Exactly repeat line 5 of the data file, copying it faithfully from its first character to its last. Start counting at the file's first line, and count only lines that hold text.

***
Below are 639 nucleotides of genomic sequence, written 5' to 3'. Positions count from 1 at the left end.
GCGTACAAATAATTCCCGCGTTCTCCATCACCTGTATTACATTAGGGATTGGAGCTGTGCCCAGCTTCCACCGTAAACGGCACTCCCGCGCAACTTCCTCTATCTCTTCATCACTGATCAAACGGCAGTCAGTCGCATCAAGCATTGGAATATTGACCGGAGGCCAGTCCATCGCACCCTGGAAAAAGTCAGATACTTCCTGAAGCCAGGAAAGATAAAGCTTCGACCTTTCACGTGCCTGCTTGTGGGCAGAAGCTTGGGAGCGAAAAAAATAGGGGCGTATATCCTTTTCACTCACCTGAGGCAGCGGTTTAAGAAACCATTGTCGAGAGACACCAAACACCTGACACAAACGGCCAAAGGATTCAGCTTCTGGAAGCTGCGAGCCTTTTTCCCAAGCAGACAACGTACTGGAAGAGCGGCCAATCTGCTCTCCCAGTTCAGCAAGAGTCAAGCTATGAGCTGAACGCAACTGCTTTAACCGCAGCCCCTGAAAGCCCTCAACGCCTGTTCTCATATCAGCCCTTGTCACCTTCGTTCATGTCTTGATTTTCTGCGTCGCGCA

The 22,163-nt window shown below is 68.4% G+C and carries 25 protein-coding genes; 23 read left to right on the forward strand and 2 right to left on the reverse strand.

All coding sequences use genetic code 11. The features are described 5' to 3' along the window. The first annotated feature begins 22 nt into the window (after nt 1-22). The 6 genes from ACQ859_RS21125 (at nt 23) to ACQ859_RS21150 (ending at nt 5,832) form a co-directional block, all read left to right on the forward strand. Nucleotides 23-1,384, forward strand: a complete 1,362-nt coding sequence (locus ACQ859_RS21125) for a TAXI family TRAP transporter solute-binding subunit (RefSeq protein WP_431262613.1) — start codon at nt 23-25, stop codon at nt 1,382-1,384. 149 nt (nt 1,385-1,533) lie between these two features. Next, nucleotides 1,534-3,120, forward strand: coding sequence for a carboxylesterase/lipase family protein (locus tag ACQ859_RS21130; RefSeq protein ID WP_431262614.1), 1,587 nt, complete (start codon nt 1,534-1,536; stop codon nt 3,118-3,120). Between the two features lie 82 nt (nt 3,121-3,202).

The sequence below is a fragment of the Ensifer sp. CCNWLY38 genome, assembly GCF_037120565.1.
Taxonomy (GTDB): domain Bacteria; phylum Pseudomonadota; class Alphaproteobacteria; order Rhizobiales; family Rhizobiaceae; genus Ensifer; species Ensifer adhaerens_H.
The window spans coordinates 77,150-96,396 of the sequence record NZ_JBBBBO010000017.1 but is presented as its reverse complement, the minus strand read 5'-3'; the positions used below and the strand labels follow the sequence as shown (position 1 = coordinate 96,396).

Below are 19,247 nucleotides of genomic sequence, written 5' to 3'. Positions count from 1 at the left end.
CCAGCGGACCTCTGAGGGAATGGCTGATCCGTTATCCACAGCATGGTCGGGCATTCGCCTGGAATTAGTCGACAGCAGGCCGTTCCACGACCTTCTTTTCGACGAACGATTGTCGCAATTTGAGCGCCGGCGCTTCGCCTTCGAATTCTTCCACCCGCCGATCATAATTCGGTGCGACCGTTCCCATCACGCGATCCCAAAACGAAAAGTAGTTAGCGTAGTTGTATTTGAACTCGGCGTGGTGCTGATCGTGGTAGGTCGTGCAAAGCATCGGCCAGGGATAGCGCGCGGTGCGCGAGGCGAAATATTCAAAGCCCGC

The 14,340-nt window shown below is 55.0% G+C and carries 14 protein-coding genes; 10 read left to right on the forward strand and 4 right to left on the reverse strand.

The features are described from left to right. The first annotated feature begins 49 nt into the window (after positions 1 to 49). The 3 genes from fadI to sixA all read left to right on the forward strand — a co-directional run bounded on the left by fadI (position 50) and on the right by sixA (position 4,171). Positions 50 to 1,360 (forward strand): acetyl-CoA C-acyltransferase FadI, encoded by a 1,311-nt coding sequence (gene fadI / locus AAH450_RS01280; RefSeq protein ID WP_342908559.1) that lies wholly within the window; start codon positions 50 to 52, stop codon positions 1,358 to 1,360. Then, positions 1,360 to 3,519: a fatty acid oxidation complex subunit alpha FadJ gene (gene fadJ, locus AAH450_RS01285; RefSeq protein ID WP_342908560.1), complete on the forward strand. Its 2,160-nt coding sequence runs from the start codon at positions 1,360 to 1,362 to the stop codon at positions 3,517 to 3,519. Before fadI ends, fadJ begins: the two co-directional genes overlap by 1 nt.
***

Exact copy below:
The sequence below is a fragment of the Ensifer sp. CCNWLY38 genome, assembly GCF_037120565.1.